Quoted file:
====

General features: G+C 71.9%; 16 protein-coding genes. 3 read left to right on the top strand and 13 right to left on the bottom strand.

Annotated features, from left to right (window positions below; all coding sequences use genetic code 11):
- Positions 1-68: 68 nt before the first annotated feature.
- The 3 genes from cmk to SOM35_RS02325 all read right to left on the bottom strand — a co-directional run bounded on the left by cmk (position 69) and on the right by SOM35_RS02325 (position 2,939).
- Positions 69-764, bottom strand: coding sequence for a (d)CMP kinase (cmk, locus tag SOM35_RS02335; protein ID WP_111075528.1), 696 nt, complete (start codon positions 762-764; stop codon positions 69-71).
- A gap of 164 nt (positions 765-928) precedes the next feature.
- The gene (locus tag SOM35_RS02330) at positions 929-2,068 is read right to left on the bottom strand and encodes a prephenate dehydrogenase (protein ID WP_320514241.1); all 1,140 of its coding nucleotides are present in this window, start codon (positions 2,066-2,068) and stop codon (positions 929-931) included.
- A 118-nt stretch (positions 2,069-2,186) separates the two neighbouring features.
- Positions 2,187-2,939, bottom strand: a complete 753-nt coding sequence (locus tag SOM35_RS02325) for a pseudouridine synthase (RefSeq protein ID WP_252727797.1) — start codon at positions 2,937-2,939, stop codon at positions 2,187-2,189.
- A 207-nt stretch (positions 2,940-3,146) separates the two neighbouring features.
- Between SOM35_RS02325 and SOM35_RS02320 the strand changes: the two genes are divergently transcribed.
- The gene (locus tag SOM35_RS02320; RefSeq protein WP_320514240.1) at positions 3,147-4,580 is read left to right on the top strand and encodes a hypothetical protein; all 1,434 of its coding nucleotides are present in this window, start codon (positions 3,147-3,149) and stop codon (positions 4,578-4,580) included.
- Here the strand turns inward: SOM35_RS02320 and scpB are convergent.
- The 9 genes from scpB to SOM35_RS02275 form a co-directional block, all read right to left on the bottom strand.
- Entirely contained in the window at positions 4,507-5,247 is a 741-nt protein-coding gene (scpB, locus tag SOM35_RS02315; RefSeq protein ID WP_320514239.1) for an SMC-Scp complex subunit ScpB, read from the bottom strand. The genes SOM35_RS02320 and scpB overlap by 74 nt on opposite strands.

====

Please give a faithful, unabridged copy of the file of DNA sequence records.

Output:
General features: G+C 71.9%; 16 protein-coding genes. 3 read left to right on the top strand and 13 right to left on the bottom strand.

Annotated features, from left to right (window positions below; all coding sequences use genetic code 11):
- Positions 1-68: 68 nt before the first annotated feature.
- The 3 genes from cmk to SOM35_RS02325 all read right to left on the bottom strand — a co-directional run bounded on the left by cmk (position 69) and on the right by SOM35_RS02325 (position 2,939).
- Positions 69-764, bottom strand: coding sequence for a (d)CMP kinase (cmk, locus tag SOM35_RS02335; protein ID WP_111075528.1), 696 nt, complete (start codon positions 762-764; stop codon positions 69-71).
- A gap of 164 nt (positions 765-928) precedes the next feature.
- The gene (locus tag SOM35_RS02330) at positions 929-2,068 is read right to left on the bottom strand and encodes a prephenate dehydrogenase (protein ID WP_320514241.1); all 1,140 of its coding nucleotides are present in this window, start codon (positions 2,066-2,068) and stop codon (positions 929-931) included.
- A 118-nt stretch (positions 2,069-2,186) separates the two neighbouring features.
- Positions 2,187-2,939, bottom strand: a complete 753-nt coding sequence (locus tag SOM35_RS02325) for a pseudouridine synthase (RefSeq protein ID WP_252727797.1) — start codon at positions 2,937-2,939, stop codon at positions 2,187-2,189.
- A 207-nt stretch (positions 2,940-3,146) separates the two neighbouring features.
- Between SOM35_RS02325 and SOM35_RS02320 the strand changes: the two genes are divergently transcribed.
- The gene (locus tag SOM35_RS02320; RefSeq protein WP_320514240.1) at positions 3,147-4,580 is read left to right on the top strand and encodes a hypothetical protein; all 1,434 of its coding nucleotides are present in this window, start codon (positions 3,147-3,149) and stop codon (positions 4,578-4,580) included.
- Here the strand turns inward: SOM35_RS02320 and scpB are convergent.
- The 9 genes from scpB to SOM35_RS02275 form a co-directional block, all read right to left on the bottom strand.
- Entirely contained in the window at positions 4,507-5,247 is a 741-nt protein-coding gene (scpB, locus tag SOM35_RS02315; RefSeq protein ID WP_320514239.1) for an SMC-Scp complex subunit ScpB, read from the bottom strand. The genes SOM35_RS02320 and scpB overlap by 74 nt on opposite strands.